He remembers his doctor didn’t mince words. The doctor told him to expect recurring bouts of bronchitis if he planned to continue smoking. So he quit, cold turkey. “It was one of the most difficult challenges that I have ever had to undertake,” he says. Latella encourages others to go through the process with assistance, if possible.
Latella’s psoriasis continued to get progressively worse in spite of his quitting smoking. Yet his respiratory issues did lessen. He doesn’t remember getting guttate psoriasis since.
Even though he didn’t see a drastic improvement to his symptoms after quitting smoking, he’s still glad he did. He encourages everyone still smoking to do the same.
“I am happy to see that so many dermatologists are suggesting that psoriasis patients think about quitting,” he says. He only wished his doctor had given him that recommendation 40 years ago.
Consider Quitting Today
Sure, there’s still much that’s not yet known about just how smoking causes this increased risk and severity. Not everyone sees a change in their symptoms after quitting. Researchers continue to investigate the ins and outs of this correlation. Regarding the research that exists today, Prussick says it’s a topic that doctors should be addressing with all psoriasis patients.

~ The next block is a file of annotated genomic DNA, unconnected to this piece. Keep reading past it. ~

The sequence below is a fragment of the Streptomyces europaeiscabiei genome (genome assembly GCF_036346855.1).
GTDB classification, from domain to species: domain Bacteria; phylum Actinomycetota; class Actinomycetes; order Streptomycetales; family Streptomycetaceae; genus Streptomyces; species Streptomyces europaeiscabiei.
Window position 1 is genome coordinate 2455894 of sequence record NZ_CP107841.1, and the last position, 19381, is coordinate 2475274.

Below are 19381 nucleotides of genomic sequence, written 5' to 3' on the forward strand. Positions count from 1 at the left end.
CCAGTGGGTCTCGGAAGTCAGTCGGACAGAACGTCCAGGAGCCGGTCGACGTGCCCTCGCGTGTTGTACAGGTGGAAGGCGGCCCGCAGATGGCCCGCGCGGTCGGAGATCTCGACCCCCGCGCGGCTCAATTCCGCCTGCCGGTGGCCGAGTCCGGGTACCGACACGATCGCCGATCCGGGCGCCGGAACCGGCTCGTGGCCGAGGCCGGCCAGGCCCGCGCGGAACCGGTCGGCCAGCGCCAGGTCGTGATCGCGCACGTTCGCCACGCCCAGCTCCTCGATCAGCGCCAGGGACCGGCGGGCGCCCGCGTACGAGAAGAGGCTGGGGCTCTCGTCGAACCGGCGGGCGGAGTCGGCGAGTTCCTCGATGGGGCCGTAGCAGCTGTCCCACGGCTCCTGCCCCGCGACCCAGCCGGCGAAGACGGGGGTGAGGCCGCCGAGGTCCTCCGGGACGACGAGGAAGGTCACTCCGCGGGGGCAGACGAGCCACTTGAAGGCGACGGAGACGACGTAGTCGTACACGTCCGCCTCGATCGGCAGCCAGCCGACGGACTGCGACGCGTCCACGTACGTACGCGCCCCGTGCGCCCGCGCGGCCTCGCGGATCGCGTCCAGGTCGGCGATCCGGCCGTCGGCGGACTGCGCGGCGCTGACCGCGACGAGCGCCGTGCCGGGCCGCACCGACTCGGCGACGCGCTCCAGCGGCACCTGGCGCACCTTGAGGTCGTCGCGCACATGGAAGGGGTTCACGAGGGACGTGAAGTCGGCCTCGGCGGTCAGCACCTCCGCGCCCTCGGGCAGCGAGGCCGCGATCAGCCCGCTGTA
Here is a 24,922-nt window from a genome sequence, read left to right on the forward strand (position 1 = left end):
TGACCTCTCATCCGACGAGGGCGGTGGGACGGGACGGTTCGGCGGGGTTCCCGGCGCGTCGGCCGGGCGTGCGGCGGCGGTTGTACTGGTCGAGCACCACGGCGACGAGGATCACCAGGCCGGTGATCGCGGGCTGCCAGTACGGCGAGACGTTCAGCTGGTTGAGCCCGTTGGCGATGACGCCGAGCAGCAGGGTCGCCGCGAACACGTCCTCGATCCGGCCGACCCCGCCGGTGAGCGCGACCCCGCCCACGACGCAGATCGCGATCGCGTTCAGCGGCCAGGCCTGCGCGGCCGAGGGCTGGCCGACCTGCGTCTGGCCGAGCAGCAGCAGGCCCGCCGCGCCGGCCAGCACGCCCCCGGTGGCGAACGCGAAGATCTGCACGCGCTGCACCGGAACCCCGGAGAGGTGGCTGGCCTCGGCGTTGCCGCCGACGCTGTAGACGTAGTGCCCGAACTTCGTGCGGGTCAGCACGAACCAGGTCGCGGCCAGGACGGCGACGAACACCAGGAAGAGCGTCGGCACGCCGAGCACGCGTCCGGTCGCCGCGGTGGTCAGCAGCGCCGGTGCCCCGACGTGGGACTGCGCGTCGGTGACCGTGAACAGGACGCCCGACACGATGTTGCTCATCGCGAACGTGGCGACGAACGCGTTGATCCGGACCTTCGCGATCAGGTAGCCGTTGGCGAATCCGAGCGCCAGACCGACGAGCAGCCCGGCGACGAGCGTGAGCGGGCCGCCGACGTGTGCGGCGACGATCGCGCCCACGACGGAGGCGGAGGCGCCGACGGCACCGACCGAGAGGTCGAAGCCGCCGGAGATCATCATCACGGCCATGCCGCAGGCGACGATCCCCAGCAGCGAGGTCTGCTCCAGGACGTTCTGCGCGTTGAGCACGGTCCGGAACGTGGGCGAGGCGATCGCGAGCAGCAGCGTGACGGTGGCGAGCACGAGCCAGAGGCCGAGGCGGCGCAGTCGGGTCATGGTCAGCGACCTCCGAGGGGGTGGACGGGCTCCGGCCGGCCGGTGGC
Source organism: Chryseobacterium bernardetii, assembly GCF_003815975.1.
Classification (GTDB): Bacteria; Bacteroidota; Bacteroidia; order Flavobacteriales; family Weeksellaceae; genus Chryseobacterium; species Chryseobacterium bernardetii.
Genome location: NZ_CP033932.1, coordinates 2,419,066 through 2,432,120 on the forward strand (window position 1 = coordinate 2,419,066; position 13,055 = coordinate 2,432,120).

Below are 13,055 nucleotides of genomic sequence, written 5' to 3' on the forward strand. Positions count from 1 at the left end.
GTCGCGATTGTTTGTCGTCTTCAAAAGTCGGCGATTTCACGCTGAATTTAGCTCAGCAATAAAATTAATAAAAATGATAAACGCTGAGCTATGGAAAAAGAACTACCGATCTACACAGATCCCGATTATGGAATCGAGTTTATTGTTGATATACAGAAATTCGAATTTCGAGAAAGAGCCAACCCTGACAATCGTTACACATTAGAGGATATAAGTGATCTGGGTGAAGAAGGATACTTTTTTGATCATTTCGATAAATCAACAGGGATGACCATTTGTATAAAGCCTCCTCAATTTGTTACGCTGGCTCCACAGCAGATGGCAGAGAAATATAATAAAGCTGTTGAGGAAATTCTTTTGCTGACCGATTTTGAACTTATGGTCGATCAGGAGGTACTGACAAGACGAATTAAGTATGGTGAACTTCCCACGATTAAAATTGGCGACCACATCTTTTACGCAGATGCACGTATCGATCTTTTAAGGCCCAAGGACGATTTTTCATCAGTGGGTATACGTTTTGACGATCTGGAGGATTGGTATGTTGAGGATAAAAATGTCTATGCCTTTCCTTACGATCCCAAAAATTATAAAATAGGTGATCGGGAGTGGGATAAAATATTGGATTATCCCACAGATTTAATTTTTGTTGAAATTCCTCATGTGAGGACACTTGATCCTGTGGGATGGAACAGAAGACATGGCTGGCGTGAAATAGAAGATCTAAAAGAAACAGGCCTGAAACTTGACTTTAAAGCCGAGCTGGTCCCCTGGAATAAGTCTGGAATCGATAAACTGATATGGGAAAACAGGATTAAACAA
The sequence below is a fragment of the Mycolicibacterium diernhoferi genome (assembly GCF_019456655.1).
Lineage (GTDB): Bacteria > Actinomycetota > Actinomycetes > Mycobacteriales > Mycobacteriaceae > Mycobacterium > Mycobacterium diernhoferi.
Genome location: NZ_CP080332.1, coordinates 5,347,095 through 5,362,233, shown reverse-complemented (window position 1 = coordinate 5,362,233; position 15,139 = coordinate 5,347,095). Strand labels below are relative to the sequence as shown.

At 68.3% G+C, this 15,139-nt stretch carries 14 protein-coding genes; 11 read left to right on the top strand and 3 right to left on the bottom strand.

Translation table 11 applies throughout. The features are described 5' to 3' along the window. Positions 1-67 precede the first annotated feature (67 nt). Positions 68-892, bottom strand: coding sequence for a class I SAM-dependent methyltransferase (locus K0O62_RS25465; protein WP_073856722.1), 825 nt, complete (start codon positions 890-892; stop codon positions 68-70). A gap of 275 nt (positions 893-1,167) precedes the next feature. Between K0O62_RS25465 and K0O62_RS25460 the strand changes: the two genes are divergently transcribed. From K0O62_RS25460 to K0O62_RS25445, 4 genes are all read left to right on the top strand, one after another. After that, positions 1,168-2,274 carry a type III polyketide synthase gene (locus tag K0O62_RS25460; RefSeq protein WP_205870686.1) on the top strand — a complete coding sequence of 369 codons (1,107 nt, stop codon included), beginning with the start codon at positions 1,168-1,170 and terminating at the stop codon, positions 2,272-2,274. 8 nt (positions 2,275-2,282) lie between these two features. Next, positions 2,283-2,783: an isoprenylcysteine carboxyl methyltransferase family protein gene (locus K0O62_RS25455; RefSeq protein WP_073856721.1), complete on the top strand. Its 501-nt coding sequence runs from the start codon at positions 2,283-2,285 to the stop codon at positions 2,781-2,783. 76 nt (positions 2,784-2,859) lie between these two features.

“Given our knowledge that smoking increases the risk of developing psoriasis and makes psoriasis more severe, it is important to have this discussion with our patients,” he says. “The immune system can respond positively to healthy diet and lifestyle changes and quitting smoking is an important part of this behavioral change.”
Whether you consider quitting for yourself, for your children, or a reason that’s entirely unique to you, know that you can do it.
“There are so many reasons to stop smoking,” says Jones-Wollerton. “But if you have a history of psoriasis in your family or you have already been diagnosed, please try. If you’ve tried before, try again and keep trying. Any amount that you reduce is a benefit. You may see a reduction in severity, the amount of flares, and a better response to treatment. What better time to quit than right now!”